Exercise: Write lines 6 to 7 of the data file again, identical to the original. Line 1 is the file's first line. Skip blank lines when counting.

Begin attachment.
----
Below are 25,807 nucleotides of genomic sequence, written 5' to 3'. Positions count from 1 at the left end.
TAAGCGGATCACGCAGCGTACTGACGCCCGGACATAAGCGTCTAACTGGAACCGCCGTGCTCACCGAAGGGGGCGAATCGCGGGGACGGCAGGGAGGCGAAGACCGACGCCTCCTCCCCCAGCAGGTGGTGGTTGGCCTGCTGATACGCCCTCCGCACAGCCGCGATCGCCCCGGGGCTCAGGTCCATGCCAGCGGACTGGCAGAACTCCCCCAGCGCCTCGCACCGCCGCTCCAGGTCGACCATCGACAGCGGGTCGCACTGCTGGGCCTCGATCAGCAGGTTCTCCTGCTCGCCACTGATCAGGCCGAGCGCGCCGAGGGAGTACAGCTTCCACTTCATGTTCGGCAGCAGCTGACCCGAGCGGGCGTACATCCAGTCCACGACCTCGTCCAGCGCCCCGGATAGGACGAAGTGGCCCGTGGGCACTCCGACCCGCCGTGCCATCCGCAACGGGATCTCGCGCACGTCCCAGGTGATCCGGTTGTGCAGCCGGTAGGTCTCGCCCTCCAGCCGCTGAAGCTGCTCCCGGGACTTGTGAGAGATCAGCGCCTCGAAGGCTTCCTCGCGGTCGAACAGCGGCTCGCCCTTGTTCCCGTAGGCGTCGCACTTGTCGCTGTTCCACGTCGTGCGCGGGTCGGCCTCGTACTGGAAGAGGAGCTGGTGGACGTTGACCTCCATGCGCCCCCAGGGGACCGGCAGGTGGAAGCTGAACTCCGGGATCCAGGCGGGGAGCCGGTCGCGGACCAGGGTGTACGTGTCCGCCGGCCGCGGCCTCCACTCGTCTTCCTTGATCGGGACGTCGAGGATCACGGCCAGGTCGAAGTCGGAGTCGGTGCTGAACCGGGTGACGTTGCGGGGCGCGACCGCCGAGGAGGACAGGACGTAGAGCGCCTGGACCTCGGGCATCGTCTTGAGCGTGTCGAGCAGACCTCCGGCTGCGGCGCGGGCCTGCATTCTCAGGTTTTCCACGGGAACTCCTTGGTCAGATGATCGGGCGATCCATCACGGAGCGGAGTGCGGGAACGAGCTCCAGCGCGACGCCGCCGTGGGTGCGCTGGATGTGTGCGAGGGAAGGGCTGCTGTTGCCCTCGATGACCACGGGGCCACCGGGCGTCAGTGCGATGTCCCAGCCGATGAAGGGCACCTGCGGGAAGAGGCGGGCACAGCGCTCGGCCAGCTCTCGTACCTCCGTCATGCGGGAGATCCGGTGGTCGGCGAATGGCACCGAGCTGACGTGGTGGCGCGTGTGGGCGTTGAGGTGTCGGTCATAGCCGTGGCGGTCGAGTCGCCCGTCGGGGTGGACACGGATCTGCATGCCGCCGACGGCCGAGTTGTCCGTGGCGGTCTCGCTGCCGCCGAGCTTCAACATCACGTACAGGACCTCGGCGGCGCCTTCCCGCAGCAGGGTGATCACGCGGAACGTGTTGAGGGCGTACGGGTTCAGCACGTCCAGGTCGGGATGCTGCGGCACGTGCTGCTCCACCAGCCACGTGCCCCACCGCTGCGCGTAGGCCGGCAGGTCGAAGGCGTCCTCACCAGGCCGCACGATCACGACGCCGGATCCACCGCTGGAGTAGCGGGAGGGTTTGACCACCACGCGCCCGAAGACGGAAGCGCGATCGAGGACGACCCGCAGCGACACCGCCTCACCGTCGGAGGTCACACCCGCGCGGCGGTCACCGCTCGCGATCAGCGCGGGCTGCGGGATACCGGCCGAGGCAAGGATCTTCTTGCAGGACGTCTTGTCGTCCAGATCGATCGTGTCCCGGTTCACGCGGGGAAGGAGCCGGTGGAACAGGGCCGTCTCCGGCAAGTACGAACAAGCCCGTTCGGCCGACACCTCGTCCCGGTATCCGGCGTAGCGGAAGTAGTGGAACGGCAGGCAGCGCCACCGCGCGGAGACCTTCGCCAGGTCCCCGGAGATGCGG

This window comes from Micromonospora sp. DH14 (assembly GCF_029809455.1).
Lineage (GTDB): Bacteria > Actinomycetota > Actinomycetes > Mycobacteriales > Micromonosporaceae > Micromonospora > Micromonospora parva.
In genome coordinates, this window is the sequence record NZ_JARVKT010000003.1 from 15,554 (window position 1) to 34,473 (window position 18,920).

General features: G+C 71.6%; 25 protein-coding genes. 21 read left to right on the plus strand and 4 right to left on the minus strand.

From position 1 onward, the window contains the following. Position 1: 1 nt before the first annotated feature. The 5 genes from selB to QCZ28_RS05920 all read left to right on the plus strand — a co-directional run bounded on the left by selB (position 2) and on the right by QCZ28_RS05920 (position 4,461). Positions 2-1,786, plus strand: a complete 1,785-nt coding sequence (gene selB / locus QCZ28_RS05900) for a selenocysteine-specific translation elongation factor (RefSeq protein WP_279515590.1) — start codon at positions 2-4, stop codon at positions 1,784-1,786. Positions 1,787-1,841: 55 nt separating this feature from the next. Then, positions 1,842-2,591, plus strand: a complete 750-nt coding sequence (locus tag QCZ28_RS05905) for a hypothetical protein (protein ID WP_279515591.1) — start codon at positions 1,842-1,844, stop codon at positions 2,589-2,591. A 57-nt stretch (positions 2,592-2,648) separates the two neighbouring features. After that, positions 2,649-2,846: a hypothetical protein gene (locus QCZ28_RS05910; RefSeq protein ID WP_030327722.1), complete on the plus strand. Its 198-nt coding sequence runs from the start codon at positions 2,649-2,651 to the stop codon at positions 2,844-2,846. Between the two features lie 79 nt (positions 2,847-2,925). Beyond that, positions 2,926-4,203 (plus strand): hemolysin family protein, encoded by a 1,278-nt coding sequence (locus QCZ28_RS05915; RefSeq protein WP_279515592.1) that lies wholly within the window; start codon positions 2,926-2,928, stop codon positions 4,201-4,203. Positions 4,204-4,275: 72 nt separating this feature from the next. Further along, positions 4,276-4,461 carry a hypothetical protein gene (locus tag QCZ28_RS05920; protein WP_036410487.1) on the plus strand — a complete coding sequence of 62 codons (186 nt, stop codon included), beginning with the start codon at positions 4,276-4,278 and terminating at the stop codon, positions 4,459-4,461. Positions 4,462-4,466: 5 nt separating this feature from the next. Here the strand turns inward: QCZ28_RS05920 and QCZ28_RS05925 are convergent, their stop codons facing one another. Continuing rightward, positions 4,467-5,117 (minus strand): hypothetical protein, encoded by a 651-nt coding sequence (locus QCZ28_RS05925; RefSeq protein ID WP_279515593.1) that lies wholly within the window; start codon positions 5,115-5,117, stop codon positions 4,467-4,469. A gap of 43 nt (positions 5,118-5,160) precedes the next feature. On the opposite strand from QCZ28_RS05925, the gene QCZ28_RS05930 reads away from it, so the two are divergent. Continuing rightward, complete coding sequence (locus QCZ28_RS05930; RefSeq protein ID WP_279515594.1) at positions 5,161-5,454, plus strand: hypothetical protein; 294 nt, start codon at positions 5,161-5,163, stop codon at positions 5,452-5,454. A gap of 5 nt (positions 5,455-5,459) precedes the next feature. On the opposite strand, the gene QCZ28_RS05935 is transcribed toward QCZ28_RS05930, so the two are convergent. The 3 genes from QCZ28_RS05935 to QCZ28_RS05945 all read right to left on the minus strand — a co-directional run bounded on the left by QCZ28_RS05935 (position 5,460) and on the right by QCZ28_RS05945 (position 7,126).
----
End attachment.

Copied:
General features: G+C 71.6%; 25 protein-coding genes. 21 read left to right on the plus strand and 4 right to left on the minus strand.

From position 1 onward, the window contains the following. Position 1: 1 nt before the first annotated feature. The 5 genes from selB to QCZ28_RS05920 all read left to right on the plus strand — a co-directional run bounded on the left by selB (position 2) and on the right by QCZ28_RS05920 (position 4,461). Positions 2-1,786, plus strand: a complete 1,785-nt coding sequence (gene selB / locus QCZ28_RS05900) for a selenocysteine-specific translation elongation factor (RefSeq protein WP_279515590.1) — start codon at positions 2-4, stop codon at positions 1,784-1,786. Positions 1,787-1,841: 55 nt separating this feature from the next. Then, positions 1,842-2,591, plus strand: a complete 750-nt coding sequence (locus tag QCZ28_RS05905) for a hypothetical protein (protein ID WP_279515591.1) — start codon at positions 1,842-1,844, stop codon at positions 2,589-2,591. A 57-nt stretch (positions 2,592-2,648) separates the two neighbouring features. After that, positions 2,649-2,846: a hypothetical protein gene (locus QCZ28_RS05910; RefSeq protein ID WP_030327722.1), complete on the plus strand. Its 198-nt coding sequence runs from the start codon at positions 2,649-2,651 to the stop codon at positions 2,844-2,846. Between the two features lie 79 nt (positions 2,847-2,925). Beyond that, positions 2,926-4,203 (plus strand): hemolysin family protein, encoded by a 1,278-nt coding sequence (locus QCZ28_RS05915; RefSeq protein WP_279515592.1) that lies wholly within the window; start codon positions 2,926-2,928, stop codon positions 4,201-4,203. Positions 4,204-4,275: 72 nt separating this feature from the next. Further along, positions 4,276-4,461 carry a hypothetical protein gene (locus tag QCZ28_RS05920; protein WP_036410487.1) on the plus strand — a complete coding sequence of 62 codons (186 nt, stop codon included), beginning with the start codon at positions 4,276-4,278 and terminating at the stop codon, positions 4,459-4,461. Positions 4,462-4,466: 5 nt separating this feature from the next. Here the strand turns inward: QCZ28_RS05920 and QCZ28_RS05925 are convergent, their stop codons facing one another. Continuing rightward, positions 4,467-5,117 (minus strand): hypothetical protein, encoded by a 651-nt coding sequence (locus QCZ28_RS05925; RefSeq protein ID WP_279515593.1) that lies wholly within the window; start codon positions 5,115-5,117, stop codon positions 4,467-4,469. A gap of 43 nt (positions 5,118-5,160) precedes the next feature. On the opposite strand from QCZ28_RS05925, the gene QCZ28_RS05930 reads away from it, so the two are divergent. Continuing rightward, complete coding sequence (locus QCZ28_RS05930; RefSeq protein ID WP_279515594.1) at positions 5,161-5,454, plus strand: hypothetical protein; 294 nt, start codon at positions 5,161-5,163, stop codon at positions 5,452-5,454. A gap of 5 nt (positions 5,455-5,459) precedes the next feature. On the opposite strand, the gene QCZ28_RS05935 is transcribed toward QCZ28_RS05930, so the two are convergent. The 3 genes from QCZ28_RS05935 to QCZ28_RS05945 all read right to left on the minus strand — a co-directional run bounded on the left by QCZ28_RS05935 (position 5,460) and on the right by QCZ28_RS05945 (position 7,126).